— Rooting Trichocereus cactus cuttings —
This photo shows what I did with a batch of late season tips. They
had been cut in September, then allowed to dry in a shady
location, stacked on shelves between layers of cardboard.
You don't want them to touch because the spines
puncture each other because that will leave a peppered appearance on the skin
like black pimples.
With nicely healed cut ends the
tips were set in potting soil in an unheated
filtered light. They'll spend the winter
there healthy & happy. Cuttings are alive, they open
their pores (stoma) at night to let in CO2 and water vapor. They'll live
quietly, in stasis, waiting for warmer soil temperature
and the longer
daylight of spring.
Can you root cuttings in winter?
No. Not really. You can't cheat nature by forcing it to be
spring when it is winter. Don't believe me?
Fine, go ahead with
your science experiment Dr. Frankenstein.
What do you do then?
If cuttings are put in storage all winter they may or may not be
OK. They may develop yellow, skinny tips from trying to grow in
low light. Cuttings laying on a horizontal shelf may exhibit
tips that bend upward trying to grow to find sunlight.
(photo at right)
The dusty stuff is sulfur. Its harmless - one of the
products approved for use in organic foods.
Anyway, you know how
there are dust mites in your house? Many varieties also affect
agriculture, too. Mites can blemish the skin.
Mites are most problematic during dry periods. Here is some good
California's UC Davis.
Indoor storage of cuttings requires enough light and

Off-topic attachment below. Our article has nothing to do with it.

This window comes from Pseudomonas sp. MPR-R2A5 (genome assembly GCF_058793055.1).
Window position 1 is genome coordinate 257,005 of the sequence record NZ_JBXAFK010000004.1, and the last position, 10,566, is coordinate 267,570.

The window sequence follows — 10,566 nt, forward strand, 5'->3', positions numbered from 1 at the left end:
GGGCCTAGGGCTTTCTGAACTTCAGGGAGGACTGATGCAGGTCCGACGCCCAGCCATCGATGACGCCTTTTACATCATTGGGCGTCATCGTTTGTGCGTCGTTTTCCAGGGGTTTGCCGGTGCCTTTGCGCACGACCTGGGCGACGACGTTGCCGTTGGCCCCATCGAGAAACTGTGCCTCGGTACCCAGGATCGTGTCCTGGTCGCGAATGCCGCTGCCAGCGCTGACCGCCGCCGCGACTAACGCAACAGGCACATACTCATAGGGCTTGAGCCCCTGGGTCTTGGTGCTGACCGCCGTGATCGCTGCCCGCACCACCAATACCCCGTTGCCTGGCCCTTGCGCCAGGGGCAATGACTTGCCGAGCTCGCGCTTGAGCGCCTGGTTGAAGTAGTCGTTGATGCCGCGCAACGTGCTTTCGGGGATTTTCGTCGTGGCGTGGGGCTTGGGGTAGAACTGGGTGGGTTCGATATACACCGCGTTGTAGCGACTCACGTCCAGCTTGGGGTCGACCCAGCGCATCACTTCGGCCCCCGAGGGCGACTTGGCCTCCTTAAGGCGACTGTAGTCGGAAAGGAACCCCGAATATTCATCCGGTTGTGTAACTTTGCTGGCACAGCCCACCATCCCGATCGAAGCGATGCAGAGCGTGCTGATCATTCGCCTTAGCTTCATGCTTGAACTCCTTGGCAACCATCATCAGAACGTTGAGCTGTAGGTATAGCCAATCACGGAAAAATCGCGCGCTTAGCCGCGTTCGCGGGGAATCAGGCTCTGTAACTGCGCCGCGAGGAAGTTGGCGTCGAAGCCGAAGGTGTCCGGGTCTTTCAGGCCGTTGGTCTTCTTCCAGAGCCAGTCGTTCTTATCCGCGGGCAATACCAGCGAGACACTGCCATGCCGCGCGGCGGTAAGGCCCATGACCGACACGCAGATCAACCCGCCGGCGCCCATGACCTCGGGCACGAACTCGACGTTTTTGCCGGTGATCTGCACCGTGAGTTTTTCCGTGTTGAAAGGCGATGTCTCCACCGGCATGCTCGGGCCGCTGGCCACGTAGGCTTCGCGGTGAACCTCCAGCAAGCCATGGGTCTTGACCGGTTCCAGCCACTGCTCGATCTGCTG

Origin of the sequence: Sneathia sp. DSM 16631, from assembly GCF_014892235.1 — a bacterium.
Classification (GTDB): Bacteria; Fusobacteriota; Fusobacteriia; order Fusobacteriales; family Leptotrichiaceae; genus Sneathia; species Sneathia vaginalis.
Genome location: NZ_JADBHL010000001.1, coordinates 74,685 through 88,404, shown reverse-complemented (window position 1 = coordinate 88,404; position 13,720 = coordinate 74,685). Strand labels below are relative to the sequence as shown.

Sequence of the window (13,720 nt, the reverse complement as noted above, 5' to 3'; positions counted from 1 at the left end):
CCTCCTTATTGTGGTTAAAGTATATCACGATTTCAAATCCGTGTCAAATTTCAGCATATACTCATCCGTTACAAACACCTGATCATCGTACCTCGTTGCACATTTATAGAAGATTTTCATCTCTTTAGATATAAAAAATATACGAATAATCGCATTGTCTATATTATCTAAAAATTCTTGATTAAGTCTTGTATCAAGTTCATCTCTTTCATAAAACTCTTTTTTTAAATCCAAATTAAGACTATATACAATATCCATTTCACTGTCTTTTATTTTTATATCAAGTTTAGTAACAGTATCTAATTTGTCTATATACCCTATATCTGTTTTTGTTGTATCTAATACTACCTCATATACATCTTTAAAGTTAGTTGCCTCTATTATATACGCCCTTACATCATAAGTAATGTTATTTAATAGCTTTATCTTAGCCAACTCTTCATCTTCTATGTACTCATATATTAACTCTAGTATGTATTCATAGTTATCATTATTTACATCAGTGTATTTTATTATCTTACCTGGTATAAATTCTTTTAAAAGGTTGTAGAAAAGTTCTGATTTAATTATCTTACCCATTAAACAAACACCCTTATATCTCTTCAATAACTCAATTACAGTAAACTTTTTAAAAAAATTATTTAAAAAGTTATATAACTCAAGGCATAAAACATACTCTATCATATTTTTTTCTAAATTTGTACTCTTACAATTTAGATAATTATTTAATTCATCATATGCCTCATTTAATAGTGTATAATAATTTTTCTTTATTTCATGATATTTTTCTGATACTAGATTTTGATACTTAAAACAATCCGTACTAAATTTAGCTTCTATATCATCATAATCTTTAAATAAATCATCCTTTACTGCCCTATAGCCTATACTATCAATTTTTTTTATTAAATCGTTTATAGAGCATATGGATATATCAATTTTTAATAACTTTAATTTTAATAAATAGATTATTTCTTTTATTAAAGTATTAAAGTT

possible rotating the cuttings periodically to prevent yellow tip,
skinny tip, or skinny tips growing straight up from one laying
horizontally. Cuttings may try to grow upward
if bright light is overhead.
Tips left in darkness will grow slightly from internal stored
energies but will not make chlorophyll resulting in yellow tip.
|Mites can scar tips of
dormant cuttings. Simply dust them with pure sulfur
powder. Mites HATE that!
|Dusty conditions often lead to mite outbreaks.
Apply water to pathways and other dusty areas ...provide
adequate irrigation. ...water to remove dust may help
prevent serious late-season mite infestations.
|The table shown at right has 36 square feet of 5" pots with
cuttings in them. Many are doubled up (fights loneliness). They
are set in dry potting soil in an unheated greenhouse. They
receive bright but filtered (not direct) sun.
Don't expect roots in winter
Just don't expect rooting until spring. They are better off
planted because they get light, are vertical, and their butts
are setting in dirt. They like the cut end to be buried.
I filled this entire 3'x12' table with potted cuttings set up in
November. They are happy, healthy, yet dormant; waiting for the
right season to light them up!
Dry soil, don't tamp it down
Set cuttings lightly in the soil without tamping down
the soil so there is air circulation to prevent
molding of the cut end. I've learned that from years
of rooting cuttings.
See that root
budding out? That's a Clonex root. I took this photo on December 22
when the night time temperatures are down in the 30s. The
cutting is not really rooting.
I don't worry about mold because the potting mix is made from
compost so beneficial microorganisms are present. Mold, yeast,
and fungus spores are everywhere. This cutting sits in dry
mix there is no water to feed a fungus that could cause rot.
When things go wrong you might have a cutting that
doesn't root (during the correct season of course) while all the
others in the batch do. That cutting's bottom may have a dark
coating which could be a fungal growth inhibiting rooting. It
happens to a small percentage. Clean the cut end with a
brush, leave it in a shady place to air out. Paint with Clonex
and try again. It'll root.